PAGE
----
The history of applications is long. In 1983, Steve Jobs talked about what is now called the Apps Store. At the time, users had to buy apps before trying them. In this sense, Steve Jobs explained how an application store would disrupt the current standard by using a record store analogy. People know what discs they want to buy because they get a free sample on the radio.
In Jobs' vision, the software industry needed a similar approach where the user could first view the application and then download it. A quarter of a century later, in 2008, the Apple App Store was launched
Known as a "moment of the user interface" critical, the creation of the App Store enabled developers to easily create and download their applications, generating revenue and reaching millions of people. At the same time, regular users could access a myriad of new programs just by downloading them and / or buying them on the App Store.
While the App Store was a revolutionary moment devices, evolution did not stop there. Since then, applications have evolved and evolved, going through the three steps described by Matthew Panzarino, co-publisher of TechCrunch: the "information appliance model," "the era of the 39; home screen ", and now," age of applications as service ".
There is however a fourth step for the evolution of applications: the perspective of decentralized applications or "dApps" was popularized by the Ethereum platform, the main focus of Ethereum being the deployment. intelligent contracts that can interact with each other to create these same dApps.
Simply put, dApps are just like regular applications, except that they are fully decentralized. The dsps do not depend on a central server or a third party to operate. Without central point of failure, the dsps must be pirated and censored while being able to operate in a manner that totally autonomous. fashion.
To access these dApps, a special Ethereum browser is required. Augur, a decentralized prediction market that communicates directly with the Ethereum network, without going through intermediate servers, is one of the popular examples of a dApp.
Two other examples are the Mist and MetaMask wallet. Being a dApp itself, the Mist Wallet is one of the oldest applications of the Ethereum network. It allows users to interact with their portfolio and with decentralized applications on the network. However, Mist asks users to download the Ethereum Blockchain. On the other hand, MetaMask provides a simple extension that can turn your web browser into an Ethereum browser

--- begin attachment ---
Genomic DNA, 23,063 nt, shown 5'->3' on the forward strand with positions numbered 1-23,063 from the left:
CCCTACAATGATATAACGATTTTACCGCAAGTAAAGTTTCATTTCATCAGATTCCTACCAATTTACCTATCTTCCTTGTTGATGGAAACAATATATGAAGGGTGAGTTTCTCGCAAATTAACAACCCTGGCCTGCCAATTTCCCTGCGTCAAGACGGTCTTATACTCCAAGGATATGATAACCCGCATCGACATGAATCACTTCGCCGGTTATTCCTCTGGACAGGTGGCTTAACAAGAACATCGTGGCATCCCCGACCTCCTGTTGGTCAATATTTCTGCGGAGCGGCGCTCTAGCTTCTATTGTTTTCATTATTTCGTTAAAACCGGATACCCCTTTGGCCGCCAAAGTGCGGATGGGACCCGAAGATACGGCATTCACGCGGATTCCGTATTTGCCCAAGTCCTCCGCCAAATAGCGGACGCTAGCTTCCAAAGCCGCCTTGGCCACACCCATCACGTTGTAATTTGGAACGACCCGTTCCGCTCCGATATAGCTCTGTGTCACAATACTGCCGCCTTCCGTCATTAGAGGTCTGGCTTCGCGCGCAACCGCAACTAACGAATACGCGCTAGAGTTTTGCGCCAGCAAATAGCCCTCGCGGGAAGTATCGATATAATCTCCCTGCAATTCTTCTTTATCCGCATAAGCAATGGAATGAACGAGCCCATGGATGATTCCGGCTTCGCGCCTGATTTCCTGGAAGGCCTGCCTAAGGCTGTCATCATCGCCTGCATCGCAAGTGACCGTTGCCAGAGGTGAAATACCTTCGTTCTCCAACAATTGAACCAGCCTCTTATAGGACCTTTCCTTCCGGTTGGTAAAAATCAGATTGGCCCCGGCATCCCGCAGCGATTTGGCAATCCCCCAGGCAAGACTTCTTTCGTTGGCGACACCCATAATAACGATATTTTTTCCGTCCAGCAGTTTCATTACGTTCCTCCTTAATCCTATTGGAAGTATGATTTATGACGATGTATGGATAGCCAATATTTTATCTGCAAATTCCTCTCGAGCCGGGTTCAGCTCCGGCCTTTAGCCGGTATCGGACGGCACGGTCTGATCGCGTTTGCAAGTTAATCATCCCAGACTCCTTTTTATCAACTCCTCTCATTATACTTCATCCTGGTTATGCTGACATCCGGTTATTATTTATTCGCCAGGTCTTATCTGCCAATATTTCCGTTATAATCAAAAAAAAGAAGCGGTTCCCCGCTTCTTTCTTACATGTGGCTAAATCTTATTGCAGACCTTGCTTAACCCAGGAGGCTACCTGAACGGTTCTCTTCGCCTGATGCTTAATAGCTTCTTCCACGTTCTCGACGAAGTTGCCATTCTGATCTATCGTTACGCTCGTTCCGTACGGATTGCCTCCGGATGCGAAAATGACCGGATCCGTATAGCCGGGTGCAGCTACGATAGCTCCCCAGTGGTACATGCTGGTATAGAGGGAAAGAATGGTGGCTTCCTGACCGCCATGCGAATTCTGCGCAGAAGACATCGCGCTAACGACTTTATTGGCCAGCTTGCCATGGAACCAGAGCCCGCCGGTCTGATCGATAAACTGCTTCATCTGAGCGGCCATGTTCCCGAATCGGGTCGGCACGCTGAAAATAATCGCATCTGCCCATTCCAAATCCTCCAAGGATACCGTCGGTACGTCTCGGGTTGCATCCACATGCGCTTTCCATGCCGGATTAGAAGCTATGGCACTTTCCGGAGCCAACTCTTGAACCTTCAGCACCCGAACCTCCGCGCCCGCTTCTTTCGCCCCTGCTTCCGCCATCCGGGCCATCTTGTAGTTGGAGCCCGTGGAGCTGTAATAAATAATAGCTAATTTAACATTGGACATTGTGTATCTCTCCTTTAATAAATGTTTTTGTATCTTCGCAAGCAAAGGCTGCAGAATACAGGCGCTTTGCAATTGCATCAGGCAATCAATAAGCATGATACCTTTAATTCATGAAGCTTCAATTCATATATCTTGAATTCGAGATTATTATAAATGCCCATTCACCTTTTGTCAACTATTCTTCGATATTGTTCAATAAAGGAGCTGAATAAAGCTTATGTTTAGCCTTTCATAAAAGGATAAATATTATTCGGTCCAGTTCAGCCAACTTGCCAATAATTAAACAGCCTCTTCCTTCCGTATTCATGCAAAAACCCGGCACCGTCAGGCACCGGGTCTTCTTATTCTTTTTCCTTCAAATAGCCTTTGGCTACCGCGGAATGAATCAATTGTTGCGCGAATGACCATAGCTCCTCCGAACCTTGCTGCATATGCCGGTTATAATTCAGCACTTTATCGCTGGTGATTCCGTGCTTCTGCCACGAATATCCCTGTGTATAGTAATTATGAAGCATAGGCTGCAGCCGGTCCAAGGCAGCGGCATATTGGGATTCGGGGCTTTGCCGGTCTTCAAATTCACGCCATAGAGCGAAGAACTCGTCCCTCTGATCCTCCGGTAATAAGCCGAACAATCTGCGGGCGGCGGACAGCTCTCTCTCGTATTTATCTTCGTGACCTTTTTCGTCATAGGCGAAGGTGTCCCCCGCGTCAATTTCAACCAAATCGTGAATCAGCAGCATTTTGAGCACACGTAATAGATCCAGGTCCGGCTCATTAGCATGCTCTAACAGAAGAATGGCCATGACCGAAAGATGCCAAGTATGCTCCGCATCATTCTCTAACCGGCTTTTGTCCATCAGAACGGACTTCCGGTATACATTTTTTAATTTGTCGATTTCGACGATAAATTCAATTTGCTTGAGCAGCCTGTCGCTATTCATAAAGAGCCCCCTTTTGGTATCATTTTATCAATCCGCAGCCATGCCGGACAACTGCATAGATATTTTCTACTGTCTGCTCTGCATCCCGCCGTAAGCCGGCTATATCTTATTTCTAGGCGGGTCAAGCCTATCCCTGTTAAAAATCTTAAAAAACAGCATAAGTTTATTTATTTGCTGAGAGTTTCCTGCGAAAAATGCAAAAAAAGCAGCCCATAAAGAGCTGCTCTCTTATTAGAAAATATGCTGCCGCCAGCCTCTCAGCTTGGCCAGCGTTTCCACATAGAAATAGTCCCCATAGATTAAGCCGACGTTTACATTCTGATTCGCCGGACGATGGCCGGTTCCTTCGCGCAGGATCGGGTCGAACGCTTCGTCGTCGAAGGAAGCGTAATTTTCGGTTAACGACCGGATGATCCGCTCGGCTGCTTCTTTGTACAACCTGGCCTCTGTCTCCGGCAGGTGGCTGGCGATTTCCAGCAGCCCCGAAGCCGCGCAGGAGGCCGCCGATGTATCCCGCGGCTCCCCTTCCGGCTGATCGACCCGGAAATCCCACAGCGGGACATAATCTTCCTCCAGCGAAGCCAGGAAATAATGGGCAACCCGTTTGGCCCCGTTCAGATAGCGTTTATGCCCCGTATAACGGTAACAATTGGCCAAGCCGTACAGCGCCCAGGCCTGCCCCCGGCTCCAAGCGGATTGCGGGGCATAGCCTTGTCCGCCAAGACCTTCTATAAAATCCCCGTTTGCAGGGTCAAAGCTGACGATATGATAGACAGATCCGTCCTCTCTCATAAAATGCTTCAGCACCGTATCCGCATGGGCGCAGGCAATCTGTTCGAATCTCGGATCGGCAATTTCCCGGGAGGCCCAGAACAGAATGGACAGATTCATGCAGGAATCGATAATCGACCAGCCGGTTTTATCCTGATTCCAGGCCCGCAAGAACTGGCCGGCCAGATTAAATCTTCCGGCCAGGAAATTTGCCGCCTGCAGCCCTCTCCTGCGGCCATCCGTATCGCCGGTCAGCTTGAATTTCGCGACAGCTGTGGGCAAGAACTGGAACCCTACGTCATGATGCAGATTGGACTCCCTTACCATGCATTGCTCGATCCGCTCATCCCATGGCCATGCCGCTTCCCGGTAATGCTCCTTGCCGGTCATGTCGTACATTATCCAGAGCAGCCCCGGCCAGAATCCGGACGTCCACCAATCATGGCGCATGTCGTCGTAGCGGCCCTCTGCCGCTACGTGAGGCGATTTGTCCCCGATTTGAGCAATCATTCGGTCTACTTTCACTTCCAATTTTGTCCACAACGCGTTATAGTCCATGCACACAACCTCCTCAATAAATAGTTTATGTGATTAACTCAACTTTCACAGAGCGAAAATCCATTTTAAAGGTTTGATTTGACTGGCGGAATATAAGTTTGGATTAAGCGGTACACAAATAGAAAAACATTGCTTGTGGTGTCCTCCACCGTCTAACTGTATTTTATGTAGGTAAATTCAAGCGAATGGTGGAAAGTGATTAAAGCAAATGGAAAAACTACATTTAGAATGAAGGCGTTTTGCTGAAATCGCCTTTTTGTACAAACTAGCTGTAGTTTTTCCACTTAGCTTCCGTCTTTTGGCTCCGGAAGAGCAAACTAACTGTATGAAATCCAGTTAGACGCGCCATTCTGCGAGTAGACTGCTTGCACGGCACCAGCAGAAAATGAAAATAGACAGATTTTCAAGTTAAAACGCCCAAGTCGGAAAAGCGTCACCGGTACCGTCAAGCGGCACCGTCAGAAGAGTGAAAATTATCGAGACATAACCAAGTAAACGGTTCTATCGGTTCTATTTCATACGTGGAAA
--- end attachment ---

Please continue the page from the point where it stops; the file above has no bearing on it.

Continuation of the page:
However, the path to decentralization is long and Ethereum is still young. Although hundreds of projects are leveraging its blockchain for crowdfunding, few fully decentralized applications have been launched and even fewer have been truly remarkable. Most Ethereum projects still use centralized components to deliver their product.
For example, one of the first game dams on Ethereum can be used simply by sending transactions to the respective smart contract addresses of the entire process. Although smart contracts are the main element of the project, they still rely on a centralized web page to display addresses and provide an interface to users.
Other projects are taking advantage of the Ethereum Blockchain's many components for their project and not for the deployment of dApps specifically. These components can range from trading and incentive levels to an issue mechanism for stocks and other token-backed securities. In most cases, Ethereum ends up being more than a platform ICO
Many semi-decentralized applications have capitalized on the dapp "hype", using the word "decentralized" in a rather liberal way. It is now clear that the path to complete decentralization of the application will take years. Until then, however, it seems that the market could be saturated with all the chips and application-specific parts that are issued daily.
With most developers leveraging new chips for in-app purchases, advertising, and rewards, a lack of interoperability between dApps is the inevitable result.
Not only is the monopoly put in place by companies like Google and Apple economically damaging developers and users, but it also presents a set of additional problems such as lack of transparency when it comes to app store approval and lack of privacy for users whose data is collected and sold, often without their knowledge.
To solve this problem and the problems inherent in the traditional application industry, one of the world's most popular application stores has designed a new protocol for applications and applications. application stores that can serve as a common ground for their complete decentralization.
The system put forward The store seeks to remove the power of intermediaries like Google and Apple who reap most of the benefits that come from the work of developers.
Path to Decentralization
This system allows applications and app stores to become more efficient for developers and users. Application developers also benefit from an immutable reputation system that extends to all app stores using the protocol.
Although apps and app stores are never completely decentralized, this path can be an important foundation for the decentralized economy. . Once the first step is taken, technical progress can be made to ensure that these applications are 100% resistant to hacking and censorship.